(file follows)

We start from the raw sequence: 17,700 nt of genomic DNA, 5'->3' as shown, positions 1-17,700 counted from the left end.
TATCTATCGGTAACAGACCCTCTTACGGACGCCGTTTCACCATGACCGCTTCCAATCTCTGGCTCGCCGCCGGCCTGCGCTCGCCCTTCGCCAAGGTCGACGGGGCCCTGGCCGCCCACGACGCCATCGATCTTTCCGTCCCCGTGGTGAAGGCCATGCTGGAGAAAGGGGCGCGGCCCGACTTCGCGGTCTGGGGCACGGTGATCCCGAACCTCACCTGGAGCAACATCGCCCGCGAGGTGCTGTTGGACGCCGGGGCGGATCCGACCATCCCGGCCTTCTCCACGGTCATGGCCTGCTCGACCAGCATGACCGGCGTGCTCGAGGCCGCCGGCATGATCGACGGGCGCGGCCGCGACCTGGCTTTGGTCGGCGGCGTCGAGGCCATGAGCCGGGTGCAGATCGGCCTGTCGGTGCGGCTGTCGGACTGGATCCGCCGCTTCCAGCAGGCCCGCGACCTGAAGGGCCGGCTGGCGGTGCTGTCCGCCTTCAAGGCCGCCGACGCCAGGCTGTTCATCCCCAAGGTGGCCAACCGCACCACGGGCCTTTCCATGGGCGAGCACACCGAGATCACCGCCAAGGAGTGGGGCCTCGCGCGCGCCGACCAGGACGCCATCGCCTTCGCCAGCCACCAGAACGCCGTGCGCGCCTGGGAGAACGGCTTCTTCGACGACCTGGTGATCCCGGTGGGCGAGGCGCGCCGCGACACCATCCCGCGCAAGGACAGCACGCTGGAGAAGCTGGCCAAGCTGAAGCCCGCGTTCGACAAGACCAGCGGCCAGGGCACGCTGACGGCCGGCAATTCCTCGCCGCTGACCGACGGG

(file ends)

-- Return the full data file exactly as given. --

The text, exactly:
We start from the raw sequence: 17,700 nt of genomic DNA, 5'->3' as shown, positions 1-17,700 counted from the left end.
TATCTATCGGTAACAGACCCTCTTACGGACGCCGTTTCACCATGACCGCTTCCAATCTCTGGCTCGCCGCCGGCCTGCGCTCGCCCTTCGCCAAGGTCGACGGGGCCCTGGCCGCCCACGACGCCATCGATCTTTCCGTCCCCGTGGTGAAGGCCATGCTGGAGAAAGGGGCGCGGCCCGACTTCGCGGTCTGGGGCACGGTGATCCCGAACCTCACCTGGAGCAACATCGCCCGCGAGGTGCTGTTGGACGCCGGGGCGGATCCGACCATCCCGGCCTTCTCCACGGTCATGGCCTGCTCGACCAGCATGACCGGCGTGCTCGAGGCCGCCGGCATGATCGACGGGCGCGGCCGCGACCTGGCTTTGGTCGGCGGCGTCGAGGCCATGAGCCGGGTGCAGATCGGCCTGTCGGTGCGGCTGTCGGACTGGATCCGCCGCTTCCAGCAGGCCCGCGACCTGAAGGGCCGGCTGGCGGTGCTGTCCGCCTTCAAGGCCGCCGACGCCAGGCTGTTCATCCCCAAGGTGGCCAACCGCACCACGGGCCTTTCCATGGGCGAGCACACCGAGATCACCGCCAAGGAGTGGGGCCTCGCGCGCGCCGACCAGGACGCCATCGCCTTCGCCAGCCACCAGAACGCCGTGCGCGCCTGGGAGAACGGCTTCTTCGACGACCTGGTGATCCCGGTGGGCGAGGCGCGCCGCGACACCATCCCGCGCAAGGACAGCACGCTGGAGAAGCTGGCCAAGCTGAAGCCCGCGTTCGACAAGACCAGCGGCCAGGGCACGCTGACGGCCGGCAATTCCTCGCCGCTGACCGACGGG